Bach suggests a simple, but not commonly practiced method of getting your second property. If you have lived in your house for a few years, instead of selling your house and buying a new property all together, keep your old property and dip into your equity you have accumulated over the years you have lived in your current property and use that as your down payment on your new house. Then rent out your old home that you still have ownership over and create some cash flow for yourself. DISCLAIMER: This book was written in 2005, at the peak of the real estate boom. In 2010, it is not a certainty that your home has grown in value. However, I only invest for the longterm and in the longterm home prices will always increase. The greatest stock pickers in the world assess what products and services consumers will be buying into, what consumers "need"... well everyone needs a place to live. I contend that real estate is the best longterm investment in the world.

I really like Bach, and I purchased another book by him this week, so you should be expecting to hear most about him soon. As always, if you have any questions on the book don't hesitate to ask. I would be more than happy to help anyone that wants it.

Saturday, February 18, 2012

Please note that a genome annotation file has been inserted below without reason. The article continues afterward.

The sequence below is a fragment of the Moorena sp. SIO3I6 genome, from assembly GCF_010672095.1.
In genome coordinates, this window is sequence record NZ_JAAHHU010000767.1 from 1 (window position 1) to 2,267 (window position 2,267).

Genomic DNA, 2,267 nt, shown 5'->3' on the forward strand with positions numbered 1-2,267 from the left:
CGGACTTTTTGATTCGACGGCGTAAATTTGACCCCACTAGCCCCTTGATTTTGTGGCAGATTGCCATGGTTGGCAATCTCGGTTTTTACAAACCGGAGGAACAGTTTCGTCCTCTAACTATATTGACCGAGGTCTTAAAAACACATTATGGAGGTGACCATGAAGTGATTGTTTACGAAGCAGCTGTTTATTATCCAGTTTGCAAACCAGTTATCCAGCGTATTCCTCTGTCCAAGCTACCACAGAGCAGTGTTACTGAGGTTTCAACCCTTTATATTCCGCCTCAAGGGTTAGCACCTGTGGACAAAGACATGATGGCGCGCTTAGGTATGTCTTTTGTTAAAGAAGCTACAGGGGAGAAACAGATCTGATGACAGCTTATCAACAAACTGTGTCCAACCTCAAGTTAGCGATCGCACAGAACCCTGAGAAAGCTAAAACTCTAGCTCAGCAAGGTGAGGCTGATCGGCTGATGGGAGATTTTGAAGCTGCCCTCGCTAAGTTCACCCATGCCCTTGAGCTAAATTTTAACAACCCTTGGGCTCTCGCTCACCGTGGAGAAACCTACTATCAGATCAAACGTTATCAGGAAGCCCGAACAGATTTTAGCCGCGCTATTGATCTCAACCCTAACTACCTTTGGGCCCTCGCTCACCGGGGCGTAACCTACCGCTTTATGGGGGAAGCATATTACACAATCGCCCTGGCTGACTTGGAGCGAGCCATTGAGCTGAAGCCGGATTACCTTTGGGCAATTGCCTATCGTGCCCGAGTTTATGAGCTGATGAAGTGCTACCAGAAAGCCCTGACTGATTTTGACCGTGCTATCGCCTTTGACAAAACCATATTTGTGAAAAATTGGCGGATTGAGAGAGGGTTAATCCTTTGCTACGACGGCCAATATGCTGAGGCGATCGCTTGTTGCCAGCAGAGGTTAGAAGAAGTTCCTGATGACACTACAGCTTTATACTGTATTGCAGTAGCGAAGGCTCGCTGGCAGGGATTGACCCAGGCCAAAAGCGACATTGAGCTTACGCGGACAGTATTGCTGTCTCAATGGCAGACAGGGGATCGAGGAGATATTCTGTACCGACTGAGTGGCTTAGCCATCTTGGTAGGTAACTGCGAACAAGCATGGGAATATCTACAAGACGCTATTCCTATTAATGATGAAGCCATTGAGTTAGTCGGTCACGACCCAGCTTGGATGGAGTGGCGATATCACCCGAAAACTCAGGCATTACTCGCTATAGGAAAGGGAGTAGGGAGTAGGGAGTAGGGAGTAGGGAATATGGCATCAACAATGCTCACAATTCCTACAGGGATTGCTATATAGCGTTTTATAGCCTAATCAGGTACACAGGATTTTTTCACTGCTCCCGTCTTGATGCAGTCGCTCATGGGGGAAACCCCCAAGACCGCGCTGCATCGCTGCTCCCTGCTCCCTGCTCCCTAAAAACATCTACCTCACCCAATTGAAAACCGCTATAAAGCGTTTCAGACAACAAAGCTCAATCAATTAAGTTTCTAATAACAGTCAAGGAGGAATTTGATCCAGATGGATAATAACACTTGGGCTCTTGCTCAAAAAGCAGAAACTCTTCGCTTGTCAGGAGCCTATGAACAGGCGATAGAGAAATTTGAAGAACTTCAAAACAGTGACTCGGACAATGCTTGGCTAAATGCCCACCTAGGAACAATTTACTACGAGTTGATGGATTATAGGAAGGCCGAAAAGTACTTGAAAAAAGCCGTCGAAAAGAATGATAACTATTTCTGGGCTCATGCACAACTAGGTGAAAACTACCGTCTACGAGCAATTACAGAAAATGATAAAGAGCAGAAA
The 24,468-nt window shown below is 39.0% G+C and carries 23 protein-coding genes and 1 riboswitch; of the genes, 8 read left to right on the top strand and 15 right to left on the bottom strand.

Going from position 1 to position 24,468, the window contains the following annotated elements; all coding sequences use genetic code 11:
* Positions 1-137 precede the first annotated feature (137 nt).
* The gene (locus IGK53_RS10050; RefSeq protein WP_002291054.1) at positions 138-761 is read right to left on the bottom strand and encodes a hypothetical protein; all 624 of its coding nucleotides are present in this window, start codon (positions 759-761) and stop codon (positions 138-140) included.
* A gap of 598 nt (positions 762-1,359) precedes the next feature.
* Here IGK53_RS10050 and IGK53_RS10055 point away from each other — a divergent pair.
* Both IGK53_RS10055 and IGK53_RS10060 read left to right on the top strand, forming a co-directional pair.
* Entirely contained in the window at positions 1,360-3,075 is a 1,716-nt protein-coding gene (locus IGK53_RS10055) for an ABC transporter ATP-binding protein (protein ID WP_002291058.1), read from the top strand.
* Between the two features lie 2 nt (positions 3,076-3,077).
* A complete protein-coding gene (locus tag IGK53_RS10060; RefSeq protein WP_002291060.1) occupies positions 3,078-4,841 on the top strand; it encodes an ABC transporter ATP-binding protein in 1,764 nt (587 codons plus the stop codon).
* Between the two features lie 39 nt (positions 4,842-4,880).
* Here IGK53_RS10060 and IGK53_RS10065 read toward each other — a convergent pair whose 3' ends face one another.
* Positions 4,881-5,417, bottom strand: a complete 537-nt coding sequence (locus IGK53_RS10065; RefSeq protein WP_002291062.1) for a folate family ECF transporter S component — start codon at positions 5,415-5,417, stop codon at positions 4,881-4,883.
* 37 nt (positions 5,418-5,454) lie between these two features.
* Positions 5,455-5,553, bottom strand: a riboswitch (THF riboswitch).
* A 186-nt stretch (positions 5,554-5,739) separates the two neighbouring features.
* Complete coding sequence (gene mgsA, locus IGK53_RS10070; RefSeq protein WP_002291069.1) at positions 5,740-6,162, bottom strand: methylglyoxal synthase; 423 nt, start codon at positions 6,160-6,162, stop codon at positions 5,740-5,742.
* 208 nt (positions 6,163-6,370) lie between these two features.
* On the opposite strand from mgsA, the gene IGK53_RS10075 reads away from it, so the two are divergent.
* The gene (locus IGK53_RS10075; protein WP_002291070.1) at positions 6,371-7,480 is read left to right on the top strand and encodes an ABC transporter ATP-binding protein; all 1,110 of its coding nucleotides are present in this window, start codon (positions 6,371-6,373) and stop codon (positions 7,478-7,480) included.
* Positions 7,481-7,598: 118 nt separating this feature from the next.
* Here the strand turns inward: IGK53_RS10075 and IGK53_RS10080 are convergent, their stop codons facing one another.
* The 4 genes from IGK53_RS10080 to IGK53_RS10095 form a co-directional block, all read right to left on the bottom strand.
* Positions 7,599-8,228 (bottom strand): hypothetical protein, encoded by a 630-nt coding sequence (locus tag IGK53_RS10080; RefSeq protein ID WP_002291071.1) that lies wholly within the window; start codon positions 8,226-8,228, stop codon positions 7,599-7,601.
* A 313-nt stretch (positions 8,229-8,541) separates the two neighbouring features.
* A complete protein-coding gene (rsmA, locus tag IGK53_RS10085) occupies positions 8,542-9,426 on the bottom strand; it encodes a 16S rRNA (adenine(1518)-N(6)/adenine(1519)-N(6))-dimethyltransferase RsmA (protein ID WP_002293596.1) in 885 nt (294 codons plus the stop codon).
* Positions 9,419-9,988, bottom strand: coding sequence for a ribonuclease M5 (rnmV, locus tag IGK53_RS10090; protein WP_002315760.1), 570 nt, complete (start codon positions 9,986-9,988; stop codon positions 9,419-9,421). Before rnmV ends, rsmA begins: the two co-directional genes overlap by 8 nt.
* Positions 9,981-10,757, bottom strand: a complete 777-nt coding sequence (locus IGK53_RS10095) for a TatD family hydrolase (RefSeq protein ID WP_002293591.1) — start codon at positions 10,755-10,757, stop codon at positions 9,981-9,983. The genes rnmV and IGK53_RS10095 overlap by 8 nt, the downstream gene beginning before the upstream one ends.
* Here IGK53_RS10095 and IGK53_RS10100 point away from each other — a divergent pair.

Made to Stick...

The book of the week was Made to Stick by Chip and Dan Heath. I love this book. I am a big fan of how the mind works and this book has so many answers. The main idea of the book is explaining why ideas stick... aka why they are passed around for years and years and why everyone that tells them remembers all the juicy details. For example urban myths... stories about people having their kidneys stolen, the "fact" that humans only use 10% of their brains, or stories of people poisoning Halloween candy. All of these are myths- there is not a band of organ harvesters that steals kidneys, humans actually use 100% of their brains in a given day, and there have only been 2 true cases of poisoned Halloween candy and both cases were done by the children's own family. The questions this book answers is what do these stories have that we can harness and make our own words 'sticky.'

The answer: sticky stories need to have 6 attributes. They need to be Simple, Unexpected, Concrete, Credible, Emotional, and they have to be Stories.

Simple: You have to find the core of the message you are trying to send. This will be your one sentence phrase to get the message across. If your reader only reads one sentence, they should still take away the message you are trying to get across.

Unexpected: Surprise the reader! Your intention should be to hold their attention and the best way to do that is to tell them something unexpected. One of the best ways to do this is to highlight a 'knowledge gap.' You give the reader enough information to know what is happening. The human mind then has an innate desire to close the gap with more knowledge.  News casters do this with their 10 second commercials telling you what the news stories will be at the "9 o'clock news"- they will say something like "A gorilla escaped from the zoo and ended up at a children's birthday party, find out more at 9." That is a unexpected tag line that fills your head with enough of the story that you crave the rest. That's what we need to do with our message.... have them hungry for more.